Tuesday, March 08, 2005

Some Iraqis unimpressed with Democracy so far

(Reuters) - Many Iraqis who defied suicide bombers to vote in landmark elections now say they regret risking their lives for politicians they say care more about winning top government posts than rescuing the country.

Five weeks after the national assembly polls, Iraqi parties are locked in wrangling over who will get what posts, leaving Iraqis frustrated as violence rages.

As politicians from rival sects bicker, a suicide bomber killed 125 people in the town of Hilla last week in the deadliest single attack since Saddam Hussein was toppled in 2003.

"I considered elections as a big Iraqi wedding. I wore my best clothes, but now I feel betrayed," said a 40-year-old unemployed Iraqi who declined to give his name because of fear of attack by insurgents.

"I am angry and ask myself why did I vote? Why did I risk my life? Everyone seems busy trying to get posts and leave Iraqis to terrorists like the attack on Hilla," he said.

Iraqi government officials billed the elections as a big success after decades of oppression under Saddam's regime.

The Islamist Shi'ite United Iraqi Alliance won by a slim majority, giving the sect power after years of Sunni domination under Saddam.

Since then, politicians from different party lists have worked to divide up key posts including that of prime minister.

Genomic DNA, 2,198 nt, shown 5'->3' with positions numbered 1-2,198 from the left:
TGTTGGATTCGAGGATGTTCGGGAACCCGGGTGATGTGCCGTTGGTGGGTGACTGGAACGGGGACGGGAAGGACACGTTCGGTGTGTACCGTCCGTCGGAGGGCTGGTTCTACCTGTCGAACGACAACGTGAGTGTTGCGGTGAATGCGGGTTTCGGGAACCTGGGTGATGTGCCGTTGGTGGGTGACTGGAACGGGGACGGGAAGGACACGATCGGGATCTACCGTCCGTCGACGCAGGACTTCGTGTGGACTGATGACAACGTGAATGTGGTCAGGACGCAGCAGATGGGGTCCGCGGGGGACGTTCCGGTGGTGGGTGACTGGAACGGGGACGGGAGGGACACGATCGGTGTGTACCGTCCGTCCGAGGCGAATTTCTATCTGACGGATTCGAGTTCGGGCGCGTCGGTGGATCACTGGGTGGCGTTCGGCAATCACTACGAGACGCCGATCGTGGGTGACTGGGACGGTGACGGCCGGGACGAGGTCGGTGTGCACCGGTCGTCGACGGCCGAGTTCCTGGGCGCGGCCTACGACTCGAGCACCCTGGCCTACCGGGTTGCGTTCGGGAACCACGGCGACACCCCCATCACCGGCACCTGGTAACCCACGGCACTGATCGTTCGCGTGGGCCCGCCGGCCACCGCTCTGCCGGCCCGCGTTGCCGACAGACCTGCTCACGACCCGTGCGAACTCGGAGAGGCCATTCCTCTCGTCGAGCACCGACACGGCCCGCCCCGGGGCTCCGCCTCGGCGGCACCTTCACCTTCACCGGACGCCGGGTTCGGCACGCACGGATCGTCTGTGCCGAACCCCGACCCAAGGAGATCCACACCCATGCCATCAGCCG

But ordinary Iraqis say stability, promised by Iraqi officials as a fruit of democracy, is their number one concern ahead of the demands of rival sects or the question of who will get control of oil-rich cities.

"I feel frustrated and disappointed. It's nearly a month now and the lists couldn't form a government. We want to see the fruit of what we did," said Abdul Amir Najim, 40, an employee at a construction company.

"We went to elections because we want stability and security. But what we had instead is differences between the parties, withdrawal from alliances and terrorist attacks everywhere."

The sense of betrayal may not ease anytime soon. Shi'ites, Sunnis and Kurds hope to form a government before the first meeting of the National Assembly on March 16.

But that is looking increasingly unlikely, leaving a political vacuum in a country where the new political leaders are eager to reach a comprehensive agreement that satisfies everybody before choosing a new government.

"I thought after the elections our life would improve but politicians are busy with who takes the presidency and who is the prime minister," she said.

"Let anyone be the prime minister but he should improve our lives, security and curb corruption that spread everywhere," said pensioner Shireen Taha, 54.

Some Iraqis said the protracted negotiations are a healthy part of democracy, as long as they deliver.

"They are trying to reach a consensus. It's for the benefit of Iraq," said Yihya Ibrahim, 45, a taxi driver.

"It's part of democracy and the political game. I have no concerns on them being late as long as they reach a result that serves Iraq."